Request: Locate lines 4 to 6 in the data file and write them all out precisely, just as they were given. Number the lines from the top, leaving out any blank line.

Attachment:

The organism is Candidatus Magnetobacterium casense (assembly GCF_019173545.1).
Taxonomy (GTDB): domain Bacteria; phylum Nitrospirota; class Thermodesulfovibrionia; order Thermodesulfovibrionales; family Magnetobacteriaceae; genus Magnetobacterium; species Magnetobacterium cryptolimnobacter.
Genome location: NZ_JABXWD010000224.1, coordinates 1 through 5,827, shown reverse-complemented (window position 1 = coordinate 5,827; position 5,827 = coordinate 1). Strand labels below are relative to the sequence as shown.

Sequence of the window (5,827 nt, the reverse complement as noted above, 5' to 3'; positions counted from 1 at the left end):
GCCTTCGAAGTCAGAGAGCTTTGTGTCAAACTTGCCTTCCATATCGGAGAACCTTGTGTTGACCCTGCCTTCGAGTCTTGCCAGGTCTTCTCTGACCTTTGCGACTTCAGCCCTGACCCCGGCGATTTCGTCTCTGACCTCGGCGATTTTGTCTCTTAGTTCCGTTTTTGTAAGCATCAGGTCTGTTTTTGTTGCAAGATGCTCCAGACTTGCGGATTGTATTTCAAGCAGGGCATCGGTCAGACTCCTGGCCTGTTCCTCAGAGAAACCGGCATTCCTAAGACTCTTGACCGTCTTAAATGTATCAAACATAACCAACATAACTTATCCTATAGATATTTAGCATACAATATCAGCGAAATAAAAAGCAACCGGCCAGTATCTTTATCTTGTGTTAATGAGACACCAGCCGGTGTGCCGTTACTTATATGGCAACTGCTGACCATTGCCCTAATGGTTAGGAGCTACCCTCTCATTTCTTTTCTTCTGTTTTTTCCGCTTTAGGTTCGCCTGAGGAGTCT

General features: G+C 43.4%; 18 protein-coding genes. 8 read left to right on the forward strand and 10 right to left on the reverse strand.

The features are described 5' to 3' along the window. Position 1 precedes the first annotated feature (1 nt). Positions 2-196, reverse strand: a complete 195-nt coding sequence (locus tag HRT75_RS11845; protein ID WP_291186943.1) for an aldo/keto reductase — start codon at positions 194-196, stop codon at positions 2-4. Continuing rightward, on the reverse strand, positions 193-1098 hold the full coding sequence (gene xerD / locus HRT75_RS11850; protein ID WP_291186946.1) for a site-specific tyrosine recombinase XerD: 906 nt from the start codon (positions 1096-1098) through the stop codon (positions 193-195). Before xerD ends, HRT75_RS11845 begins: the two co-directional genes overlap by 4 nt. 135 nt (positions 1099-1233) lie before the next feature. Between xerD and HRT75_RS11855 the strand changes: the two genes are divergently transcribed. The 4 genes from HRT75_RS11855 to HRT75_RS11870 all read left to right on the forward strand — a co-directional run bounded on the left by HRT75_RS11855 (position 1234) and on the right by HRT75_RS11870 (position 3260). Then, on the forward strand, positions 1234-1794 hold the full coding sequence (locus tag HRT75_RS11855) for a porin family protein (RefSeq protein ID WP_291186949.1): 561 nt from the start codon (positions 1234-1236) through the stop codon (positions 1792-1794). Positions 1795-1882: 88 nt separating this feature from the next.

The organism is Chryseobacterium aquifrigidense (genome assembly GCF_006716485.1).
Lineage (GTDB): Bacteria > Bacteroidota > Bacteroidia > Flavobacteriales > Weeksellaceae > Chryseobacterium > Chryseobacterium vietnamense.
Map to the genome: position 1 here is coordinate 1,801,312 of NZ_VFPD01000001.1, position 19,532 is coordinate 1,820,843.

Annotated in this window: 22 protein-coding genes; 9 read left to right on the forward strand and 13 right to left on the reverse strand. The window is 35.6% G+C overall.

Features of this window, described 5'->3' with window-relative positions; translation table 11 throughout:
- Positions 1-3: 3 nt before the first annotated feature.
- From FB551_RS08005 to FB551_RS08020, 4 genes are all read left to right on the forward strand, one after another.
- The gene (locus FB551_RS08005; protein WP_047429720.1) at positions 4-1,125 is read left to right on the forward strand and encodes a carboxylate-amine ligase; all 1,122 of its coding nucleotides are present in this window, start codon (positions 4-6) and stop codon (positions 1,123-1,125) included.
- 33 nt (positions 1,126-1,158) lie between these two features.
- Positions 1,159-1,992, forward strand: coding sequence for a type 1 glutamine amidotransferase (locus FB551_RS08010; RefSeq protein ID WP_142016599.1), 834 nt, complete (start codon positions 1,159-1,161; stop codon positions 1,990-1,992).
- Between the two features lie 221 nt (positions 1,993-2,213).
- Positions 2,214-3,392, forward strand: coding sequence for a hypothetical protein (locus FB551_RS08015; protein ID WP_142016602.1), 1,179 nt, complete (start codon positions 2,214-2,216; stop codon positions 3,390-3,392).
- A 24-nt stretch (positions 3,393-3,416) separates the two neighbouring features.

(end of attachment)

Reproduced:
Sequence of the window (5,827 nt, the reverse complement as noted above, 5' to 3'; positions counted from 1 at the left end):
GCCTTCGAAGTCAGAGAGCTTTGTGTCAAACTTGCCTTCCATATCGGAGAACCTTGTGTTGACCCTGCCTTCGAGTCTTGCCAGGTCTTCTCTGACCTTTGCGACTTCAGCCCTGACCCCGGCGATTTCGTCTCTGACCTCGGCGATTTTGTCTCTTAGTTCCGTTTTTGTAAGCATCAGGTCTGTTTTTGTTGCAAGATGCTCCAGACTTGCGGATTGTATTTCAAGCAGGGCATCGGTCAGACTCCTGGCCTGTTCCTCAGAGAAACCGGCATTCCTAAGACTCTTGACCGTCTTAAATGTATCAAACATAACCAACATAACTTATCCTATAGATATTTAGCATACAATATCAGCGAAATAAAAAGCAACCGGCCAGTATCTTTATCTTGTGTTAATGAGACACCAGCCGGTGTGCCGTTACTTATATGGCAACTGCTGACCATTGCCCTAATGGTTAGGAGCTACCCTCTCATTTCTTTTCTTCTGTTTTTTCCGCTTTAGGTTCGCCTGAGGAGTCT

General features: G+C 43.4%; 18 protein-coding genes. 8 read left to right on the forward strand and 10 right to left on the reverse strand.